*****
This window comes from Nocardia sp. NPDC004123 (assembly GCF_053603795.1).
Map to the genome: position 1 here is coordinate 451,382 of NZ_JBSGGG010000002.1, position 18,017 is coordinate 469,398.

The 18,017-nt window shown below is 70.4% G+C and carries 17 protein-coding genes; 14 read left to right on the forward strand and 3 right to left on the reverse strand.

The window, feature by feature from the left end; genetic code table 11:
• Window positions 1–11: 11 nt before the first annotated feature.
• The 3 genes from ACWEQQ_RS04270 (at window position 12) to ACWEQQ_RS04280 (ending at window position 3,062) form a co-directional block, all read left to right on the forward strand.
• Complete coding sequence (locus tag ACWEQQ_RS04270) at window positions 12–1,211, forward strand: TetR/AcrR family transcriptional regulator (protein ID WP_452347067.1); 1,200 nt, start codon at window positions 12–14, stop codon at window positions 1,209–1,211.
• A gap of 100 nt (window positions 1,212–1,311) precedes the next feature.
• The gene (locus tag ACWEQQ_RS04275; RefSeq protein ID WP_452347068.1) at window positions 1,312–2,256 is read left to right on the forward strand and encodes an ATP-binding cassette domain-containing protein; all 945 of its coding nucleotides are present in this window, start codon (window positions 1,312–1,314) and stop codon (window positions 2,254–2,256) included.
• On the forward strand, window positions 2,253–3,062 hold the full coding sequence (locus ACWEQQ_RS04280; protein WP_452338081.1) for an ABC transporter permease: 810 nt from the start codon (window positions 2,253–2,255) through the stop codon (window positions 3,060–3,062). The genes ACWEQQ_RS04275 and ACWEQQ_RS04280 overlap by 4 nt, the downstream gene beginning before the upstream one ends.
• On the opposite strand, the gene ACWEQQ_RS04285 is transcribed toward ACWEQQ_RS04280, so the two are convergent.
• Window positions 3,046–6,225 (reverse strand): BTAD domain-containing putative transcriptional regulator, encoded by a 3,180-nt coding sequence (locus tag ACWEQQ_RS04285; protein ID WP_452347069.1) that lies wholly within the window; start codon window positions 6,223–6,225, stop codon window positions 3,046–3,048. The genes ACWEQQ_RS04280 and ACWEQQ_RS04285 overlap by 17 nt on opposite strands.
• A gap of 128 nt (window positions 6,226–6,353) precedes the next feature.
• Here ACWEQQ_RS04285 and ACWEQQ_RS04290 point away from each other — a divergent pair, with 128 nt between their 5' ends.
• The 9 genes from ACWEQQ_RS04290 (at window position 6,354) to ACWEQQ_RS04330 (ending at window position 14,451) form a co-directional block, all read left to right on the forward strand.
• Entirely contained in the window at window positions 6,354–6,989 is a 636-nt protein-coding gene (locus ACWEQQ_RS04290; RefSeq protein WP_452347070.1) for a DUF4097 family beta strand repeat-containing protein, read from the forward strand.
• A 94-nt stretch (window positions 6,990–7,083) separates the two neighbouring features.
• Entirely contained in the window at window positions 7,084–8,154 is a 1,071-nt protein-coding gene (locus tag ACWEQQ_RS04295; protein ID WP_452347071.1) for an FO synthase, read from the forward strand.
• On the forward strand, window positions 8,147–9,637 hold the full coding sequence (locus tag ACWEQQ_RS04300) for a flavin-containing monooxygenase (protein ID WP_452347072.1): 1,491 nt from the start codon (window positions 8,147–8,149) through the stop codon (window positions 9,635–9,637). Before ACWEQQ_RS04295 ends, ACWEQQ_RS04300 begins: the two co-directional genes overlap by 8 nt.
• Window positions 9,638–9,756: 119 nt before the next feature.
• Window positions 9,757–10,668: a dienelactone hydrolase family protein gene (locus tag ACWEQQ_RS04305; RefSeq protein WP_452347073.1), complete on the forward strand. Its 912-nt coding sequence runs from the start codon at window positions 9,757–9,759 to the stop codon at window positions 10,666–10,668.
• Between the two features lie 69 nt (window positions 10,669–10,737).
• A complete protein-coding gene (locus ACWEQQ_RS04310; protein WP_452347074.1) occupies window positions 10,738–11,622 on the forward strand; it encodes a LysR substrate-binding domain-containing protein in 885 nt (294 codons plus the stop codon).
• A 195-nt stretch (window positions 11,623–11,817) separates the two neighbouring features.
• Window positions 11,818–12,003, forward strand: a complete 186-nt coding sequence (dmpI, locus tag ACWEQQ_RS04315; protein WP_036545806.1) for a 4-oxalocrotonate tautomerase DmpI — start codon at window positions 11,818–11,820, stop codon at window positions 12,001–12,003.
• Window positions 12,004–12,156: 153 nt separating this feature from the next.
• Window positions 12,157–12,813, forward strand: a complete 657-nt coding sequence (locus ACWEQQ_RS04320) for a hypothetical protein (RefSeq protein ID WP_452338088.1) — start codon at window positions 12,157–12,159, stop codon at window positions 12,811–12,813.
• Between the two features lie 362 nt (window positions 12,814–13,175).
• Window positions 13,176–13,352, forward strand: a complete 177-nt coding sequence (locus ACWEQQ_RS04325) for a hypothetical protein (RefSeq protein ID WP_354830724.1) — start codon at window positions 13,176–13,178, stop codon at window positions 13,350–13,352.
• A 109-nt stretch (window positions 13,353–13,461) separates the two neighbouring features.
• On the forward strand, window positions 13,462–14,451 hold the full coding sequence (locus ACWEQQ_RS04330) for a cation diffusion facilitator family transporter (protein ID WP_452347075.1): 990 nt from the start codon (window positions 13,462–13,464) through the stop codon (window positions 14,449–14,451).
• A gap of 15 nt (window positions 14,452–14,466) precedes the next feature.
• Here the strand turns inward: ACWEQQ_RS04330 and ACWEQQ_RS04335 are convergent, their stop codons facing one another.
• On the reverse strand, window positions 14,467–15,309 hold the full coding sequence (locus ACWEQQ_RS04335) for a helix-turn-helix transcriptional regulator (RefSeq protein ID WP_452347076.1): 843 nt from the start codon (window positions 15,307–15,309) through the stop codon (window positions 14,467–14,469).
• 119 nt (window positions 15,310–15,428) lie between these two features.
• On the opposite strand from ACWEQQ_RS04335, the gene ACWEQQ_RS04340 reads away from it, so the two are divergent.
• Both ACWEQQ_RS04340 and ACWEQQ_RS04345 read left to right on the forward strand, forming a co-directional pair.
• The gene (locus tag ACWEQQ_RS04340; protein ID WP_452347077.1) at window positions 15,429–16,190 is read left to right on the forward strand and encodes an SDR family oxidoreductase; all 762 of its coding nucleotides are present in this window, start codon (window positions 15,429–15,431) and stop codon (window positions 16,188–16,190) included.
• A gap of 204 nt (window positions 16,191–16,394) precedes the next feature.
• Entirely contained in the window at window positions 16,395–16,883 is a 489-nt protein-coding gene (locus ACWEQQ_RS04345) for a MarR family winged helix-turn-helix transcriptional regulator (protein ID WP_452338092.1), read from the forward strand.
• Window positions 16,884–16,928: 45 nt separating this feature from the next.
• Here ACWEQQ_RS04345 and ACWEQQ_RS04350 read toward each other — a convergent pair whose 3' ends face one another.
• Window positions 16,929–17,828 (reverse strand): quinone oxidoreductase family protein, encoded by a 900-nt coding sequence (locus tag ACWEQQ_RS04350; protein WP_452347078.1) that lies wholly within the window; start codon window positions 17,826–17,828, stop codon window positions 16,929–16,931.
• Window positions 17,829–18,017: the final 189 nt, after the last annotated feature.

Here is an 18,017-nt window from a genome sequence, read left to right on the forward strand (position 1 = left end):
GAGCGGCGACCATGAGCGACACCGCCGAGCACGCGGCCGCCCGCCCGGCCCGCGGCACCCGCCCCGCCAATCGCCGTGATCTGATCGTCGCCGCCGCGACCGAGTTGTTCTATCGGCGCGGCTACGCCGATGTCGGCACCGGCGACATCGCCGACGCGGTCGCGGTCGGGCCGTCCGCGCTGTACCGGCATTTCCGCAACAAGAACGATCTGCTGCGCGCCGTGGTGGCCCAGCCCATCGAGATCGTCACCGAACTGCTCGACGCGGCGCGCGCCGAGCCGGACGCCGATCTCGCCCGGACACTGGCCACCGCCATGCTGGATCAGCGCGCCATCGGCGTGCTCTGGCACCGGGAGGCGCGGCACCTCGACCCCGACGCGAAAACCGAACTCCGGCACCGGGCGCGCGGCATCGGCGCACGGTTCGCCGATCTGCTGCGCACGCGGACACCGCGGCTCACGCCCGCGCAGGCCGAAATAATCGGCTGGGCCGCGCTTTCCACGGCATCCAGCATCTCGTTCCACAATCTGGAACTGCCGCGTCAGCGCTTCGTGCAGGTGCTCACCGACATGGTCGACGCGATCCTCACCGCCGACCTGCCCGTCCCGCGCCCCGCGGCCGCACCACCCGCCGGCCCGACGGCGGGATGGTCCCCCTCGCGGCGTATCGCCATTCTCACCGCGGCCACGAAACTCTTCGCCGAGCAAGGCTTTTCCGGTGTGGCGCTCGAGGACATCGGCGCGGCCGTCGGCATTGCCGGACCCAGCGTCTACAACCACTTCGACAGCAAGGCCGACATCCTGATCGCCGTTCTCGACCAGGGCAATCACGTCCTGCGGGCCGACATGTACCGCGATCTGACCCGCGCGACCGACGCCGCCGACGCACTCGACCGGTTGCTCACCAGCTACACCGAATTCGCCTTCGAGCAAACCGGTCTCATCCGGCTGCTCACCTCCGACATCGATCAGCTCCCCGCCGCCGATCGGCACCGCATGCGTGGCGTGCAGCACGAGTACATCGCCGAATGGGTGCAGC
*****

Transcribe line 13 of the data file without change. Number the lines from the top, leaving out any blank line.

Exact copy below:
• A gap of 128 nt (window positions 6,226–6,353) precedes the next feature.